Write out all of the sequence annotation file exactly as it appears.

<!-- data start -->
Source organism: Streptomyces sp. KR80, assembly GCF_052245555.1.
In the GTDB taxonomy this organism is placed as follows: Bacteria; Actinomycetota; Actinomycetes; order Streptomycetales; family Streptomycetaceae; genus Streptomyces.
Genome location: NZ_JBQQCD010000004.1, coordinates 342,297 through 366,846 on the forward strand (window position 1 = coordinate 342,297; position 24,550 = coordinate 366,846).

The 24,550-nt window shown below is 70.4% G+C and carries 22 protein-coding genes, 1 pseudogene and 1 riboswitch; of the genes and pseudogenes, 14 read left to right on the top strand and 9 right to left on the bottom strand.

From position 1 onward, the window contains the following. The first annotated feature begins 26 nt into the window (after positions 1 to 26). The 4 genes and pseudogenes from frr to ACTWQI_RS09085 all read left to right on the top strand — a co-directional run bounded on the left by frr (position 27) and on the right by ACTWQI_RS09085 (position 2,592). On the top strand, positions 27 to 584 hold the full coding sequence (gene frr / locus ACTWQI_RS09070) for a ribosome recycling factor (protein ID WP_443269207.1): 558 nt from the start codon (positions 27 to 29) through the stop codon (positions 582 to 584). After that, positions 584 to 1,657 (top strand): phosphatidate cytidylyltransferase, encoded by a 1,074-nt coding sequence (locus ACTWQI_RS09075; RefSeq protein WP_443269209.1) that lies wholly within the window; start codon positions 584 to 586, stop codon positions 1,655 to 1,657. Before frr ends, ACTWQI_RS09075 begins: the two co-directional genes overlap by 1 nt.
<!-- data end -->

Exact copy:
Source organism: Streptomyces sp. KR80, assembly GCF_052245555.1.
In the GTDB taxonomy this organism is placed as follows: Bacteria; Actinomycetota; Actinomycetes; order Streptomycetales; family Streptomycetaceae; genus Streptomyces.
Genome location: NZ_JBQQCD010000004.1, coordinates 342,297 through 366,846 on the forward strand (window position 1 = coordinate 342,297; position 24,550 = coordinate 366,846).

The 24,550-nt window shown below is 70.4% G+C and carries 22 protein-coding genes, 1 pseudogene and 1 riboswitch; of the genes and pseudogenes, 14 read left to right on the top strand and 9 right to left on the bottom strand.

From position 1 onward, the window contains the following. The first annotated feature begins 26 nt into the window (after positions 1 to 26). The 4 genes and pseudogenes from frr to ACTWQI_RS09085 all read left to right on the top strand — a co-directional run bounded on the left by frr (position 27) and on the right by ACTWQI_RS09085 (position 2,592). On the top strand, positions 27 to 584 hold the full coding sequence (gene frr / locus ACTWQI_RS09070) for a ribosome recycling factor (protein ID WP_443269207.1): 558 nt from the start codon (positions 27 to 29) through the stop codon (positions 582 to 584). After that, positions 584 to 1,657 (top strand): phosphatidate cytidylyltransferase, encoded by a 1,074-nt coding sequence (locus ACTWQI_RS09075; RefSeq protein WP_443269209.1) that lies wholly within the window; start codon positions 584 to 586, stop codon positions 1,655 to 1,657. Before frr ends, ACTWQI_RS09075 begins: the two co-directional genes overlap by 1 nt.